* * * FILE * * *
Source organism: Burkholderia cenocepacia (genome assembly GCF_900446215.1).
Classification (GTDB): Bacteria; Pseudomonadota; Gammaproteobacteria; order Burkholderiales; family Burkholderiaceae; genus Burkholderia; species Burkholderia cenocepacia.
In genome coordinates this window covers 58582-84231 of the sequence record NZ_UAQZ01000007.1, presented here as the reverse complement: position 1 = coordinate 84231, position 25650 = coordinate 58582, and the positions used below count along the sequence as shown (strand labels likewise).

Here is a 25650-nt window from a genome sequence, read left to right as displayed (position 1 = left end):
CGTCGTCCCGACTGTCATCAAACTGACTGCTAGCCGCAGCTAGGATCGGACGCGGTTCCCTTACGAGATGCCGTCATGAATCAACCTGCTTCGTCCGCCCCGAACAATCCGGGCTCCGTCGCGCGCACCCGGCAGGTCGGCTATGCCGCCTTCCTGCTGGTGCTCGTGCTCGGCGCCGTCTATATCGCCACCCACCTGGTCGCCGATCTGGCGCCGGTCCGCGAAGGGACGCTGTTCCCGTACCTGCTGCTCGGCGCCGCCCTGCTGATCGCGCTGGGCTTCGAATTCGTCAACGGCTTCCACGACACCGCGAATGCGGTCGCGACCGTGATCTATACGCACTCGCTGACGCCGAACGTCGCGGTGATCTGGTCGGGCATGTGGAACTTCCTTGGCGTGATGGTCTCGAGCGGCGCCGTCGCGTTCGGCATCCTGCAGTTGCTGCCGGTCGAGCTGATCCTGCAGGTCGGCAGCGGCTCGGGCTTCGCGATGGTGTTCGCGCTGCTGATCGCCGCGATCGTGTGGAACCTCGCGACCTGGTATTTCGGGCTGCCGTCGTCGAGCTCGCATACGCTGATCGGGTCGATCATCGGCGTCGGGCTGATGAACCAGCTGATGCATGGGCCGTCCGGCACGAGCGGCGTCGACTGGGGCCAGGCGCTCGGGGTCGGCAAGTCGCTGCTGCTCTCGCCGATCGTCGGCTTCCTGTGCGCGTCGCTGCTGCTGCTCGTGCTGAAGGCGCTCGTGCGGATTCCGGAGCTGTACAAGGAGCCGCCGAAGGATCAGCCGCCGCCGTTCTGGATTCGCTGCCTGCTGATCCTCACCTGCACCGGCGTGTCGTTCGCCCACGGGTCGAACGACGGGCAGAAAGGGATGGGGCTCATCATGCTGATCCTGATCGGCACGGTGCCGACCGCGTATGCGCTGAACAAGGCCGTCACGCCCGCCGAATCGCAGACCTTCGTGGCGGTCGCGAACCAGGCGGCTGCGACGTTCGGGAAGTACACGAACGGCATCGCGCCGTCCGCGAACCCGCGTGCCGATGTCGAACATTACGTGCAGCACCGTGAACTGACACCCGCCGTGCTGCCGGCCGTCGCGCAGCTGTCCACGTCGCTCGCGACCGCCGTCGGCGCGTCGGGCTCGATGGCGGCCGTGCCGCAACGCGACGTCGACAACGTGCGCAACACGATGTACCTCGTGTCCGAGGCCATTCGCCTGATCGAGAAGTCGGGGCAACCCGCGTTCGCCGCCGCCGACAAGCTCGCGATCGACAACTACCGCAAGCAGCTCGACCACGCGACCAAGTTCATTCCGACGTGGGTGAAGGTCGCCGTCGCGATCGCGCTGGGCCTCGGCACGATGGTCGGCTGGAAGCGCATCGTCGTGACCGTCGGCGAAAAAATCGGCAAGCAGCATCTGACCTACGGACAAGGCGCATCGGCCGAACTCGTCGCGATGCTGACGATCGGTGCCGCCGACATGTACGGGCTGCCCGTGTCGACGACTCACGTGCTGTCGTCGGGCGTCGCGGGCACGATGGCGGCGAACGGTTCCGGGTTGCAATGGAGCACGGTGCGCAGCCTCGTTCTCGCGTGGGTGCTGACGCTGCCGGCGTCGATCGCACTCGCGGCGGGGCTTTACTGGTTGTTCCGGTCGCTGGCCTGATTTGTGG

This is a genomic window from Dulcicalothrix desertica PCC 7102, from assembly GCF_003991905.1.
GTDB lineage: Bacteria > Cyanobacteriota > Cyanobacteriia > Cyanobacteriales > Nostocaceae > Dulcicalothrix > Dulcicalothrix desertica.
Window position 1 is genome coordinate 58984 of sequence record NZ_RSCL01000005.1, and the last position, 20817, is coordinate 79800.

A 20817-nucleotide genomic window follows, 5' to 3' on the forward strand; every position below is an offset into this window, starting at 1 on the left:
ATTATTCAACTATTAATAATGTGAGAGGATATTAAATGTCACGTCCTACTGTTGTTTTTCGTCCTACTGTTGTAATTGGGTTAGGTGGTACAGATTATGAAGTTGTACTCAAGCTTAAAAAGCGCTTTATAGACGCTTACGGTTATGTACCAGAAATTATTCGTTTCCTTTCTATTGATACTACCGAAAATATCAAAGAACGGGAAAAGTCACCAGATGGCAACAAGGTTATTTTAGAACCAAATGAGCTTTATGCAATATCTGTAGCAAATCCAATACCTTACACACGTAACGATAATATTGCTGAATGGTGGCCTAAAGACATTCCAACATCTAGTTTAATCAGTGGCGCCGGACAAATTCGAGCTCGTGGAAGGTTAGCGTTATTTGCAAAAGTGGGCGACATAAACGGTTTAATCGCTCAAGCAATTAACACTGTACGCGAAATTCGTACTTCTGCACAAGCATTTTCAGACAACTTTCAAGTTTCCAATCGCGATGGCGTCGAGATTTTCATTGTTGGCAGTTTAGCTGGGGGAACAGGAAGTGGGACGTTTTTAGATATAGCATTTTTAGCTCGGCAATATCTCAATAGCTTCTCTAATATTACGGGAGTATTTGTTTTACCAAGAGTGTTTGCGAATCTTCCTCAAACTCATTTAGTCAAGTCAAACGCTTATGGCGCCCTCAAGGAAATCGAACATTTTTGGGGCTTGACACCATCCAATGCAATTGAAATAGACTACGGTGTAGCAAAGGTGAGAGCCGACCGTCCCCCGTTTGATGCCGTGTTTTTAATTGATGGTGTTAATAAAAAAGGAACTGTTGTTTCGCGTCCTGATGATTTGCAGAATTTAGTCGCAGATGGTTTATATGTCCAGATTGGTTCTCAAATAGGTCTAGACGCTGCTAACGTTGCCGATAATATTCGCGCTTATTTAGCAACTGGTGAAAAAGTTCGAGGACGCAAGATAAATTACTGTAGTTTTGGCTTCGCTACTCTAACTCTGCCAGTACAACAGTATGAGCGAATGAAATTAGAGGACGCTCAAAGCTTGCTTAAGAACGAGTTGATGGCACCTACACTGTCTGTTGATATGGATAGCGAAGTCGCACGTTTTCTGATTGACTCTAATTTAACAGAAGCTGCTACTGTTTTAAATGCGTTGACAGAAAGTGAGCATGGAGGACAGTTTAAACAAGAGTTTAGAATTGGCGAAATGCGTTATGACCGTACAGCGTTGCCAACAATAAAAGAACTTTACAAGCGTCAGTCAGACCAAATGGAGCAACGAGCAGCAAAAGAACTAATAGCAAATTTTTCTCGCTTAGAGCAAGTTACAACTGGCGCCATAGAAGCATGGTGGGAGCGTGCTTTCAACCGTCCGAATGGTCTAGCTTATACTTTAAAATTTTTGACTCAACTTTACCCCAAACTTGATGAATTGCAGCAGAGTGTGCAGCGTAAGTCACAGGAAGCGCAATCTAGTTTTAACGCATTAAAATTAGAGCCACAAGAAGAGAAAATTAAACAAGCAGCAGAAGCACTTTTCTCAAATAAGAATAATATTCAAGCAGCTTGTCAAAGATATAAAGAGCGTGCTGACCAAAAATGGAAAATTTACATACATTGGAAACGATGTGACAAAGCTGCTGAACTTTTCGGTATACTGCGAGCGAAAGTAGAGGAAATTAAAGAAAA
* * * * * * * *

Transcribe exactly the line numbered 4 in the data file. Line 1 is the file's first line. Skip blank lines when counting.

Here is a 25650-nt window from a genome sequence, read left to right as displayed (position 1 = left end):